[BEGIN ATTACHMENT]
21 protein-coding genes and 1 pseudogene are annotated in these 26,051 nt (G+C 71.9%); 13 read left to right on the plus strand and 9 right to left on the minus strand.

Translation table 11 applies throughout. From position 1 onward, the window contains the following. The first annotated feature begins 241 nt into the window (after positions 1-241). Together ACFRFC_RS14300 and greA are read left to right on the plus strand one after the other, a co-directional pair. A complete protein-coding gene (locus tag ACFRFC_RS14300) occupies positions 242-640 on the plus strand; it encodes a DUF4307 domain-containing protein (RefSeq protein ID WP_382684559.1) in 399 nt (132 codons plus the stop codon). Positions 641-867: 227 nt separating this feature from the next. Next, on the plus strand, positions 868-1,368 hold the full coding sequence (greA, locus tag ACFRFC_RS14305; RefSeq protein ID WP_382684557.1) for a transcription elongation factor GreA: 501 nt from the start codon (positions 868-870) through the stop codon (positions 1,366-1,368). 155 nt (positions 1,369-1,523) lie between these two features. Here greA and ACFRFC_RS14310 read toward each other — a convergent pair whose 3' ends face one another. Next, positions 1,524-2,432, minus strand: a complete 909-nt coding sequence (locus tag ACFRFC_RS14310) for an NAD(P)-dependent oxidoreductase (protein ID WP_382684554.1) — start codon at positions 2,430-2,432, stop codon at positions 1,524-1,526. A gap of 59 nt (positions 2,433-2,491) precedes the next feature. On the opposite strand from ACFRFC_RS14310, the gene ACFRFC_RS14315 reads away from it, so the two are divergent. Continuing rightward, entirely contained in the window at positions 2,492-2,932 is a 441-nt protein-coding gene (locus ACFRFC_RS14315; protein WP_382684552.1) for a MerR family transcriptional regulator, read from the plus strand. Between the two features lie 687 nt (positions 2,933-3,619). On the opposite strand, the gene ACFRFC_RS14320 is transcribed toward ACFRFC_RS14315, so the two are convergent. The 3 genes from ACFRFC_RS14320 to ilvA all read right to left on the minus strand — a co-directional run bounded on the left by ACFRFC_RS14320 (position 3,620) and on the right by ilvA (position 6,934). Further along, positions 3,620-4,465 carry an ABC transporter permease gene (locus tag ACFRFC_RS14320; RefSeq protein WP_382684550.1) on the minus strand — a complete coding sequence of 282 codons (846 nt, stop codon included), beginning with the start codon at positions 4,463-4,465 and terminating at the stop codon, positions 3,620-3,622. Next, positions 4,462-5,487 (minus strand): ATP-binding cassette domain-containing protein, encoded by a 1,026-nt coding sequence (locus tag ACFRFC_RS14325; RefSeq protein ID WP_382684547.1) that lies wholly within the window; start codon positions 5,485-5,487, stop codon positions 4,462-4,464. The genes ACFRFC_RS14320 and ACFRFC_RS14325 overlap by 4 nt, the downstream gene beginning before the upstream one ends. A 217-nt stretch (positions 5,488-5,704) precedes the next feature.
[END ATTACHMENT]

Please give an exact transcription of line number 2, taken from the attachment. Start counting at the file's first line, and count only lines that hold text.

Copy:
Translation table 11 applies throughout. From position 1 onward, the window contains the following. The first annotated feature begins 241 nt into the window (after positions 1-241). Together ACFRFC_RS14300 and greA are read left to right on the plus strand one after the other, a co-directional pair. A complete protein-coding gene (locus tag ACFRFC_RS14300) occupies positions 242-640 on the plus strand; it encodes a DUF4307 domain-containing protein (RefSeq protein ID WP_382684559.1) in 399 nt (132 codons plus the stop codon). Positions 641-867: 227 nt separating this feature from the next. Next, on the plus strand, positions 868-1,368 hold the full coding sequence (greA, locus tag ACFRFC_RS14305; RefSeq protein ID WP_382684557.1) for a transcription elongation factor GreA: 501 nt from the start codon (positions 868-870) through the stop codon (positions 1,366-1,368). 155 nt (positions 1,369-1,523) lie between these two features. Here greA and ACFRFC_RS14310 read toward each other — a convergent pair whose 3' ends face one another. Next, positions 1,524-2,432, minus strand: a complete 909-nt coding sequence (locus tag ACFRFC_RS14310) for an NAD(P)-dependent oxidoreductase (protein ID WP_382684554.1) — start codon at positions 2,430-2,432, stop codon at positions 1,524-1,526. A gap of 59 nt (positions 2,433-2,491) precedes the next feature. On the opposite strand from ACFRFC_RS14310, the gene ACFRFC_RS14315 reads away from it, so the two are divergent. Continuing rightward, entirely contained in the window at positions 2,492-2,932 is a 441-nt protein-coding gene (locus ACFRFC_RS14315; protein WP_382684552.1) for a MerR family transcriptional regulator, read from the plus strand. Between the two features lie 687 nt (positions 2,933-3,619). On the opposite strand, the gene ACFRFC_RS14320 is transcribed toward ACFRFC_RS14315, so the two are convergent. The 3 genes from ACFRFC_RS14320 to ilvA all read right to left on the minus strand — a co-directional run bounded on the left by ACFRFC_RS14320 (position 3,620) and on the right by ilvA (position 6,934). Further along, positions 3,620-4,465 carry an ABC transporter permease gene (locus tag ACFRFC_RS14320; RefSeq protein WP_382684550.1) on the minus strand — a complete coding sequence of 282 codons (846 nt, stop codon included), beginning with the start codon at positions 4,463-4,465 and terminating at the stop codon, positions 3,620-3,622. Next, positions 4,462-5,487 (minus strand): ATP-binding cassette domain-containing protein, encoded by a 1,026-nt coding sequence (locus tag ACFRFC_RS14325; RefSeq protein ID WP_382684547.1) that lies wholly within the window; start codon positions 5,485-5,487, stop codon positions 4,462-4,464. The genes ACFRFC_RS14320 and ACFRFC_RS14325 overlap by 4 nt, the downstream gene beginning before the upstream one ends. A 217-nt stretch (positions 5,488-5,704) precedes the next feature.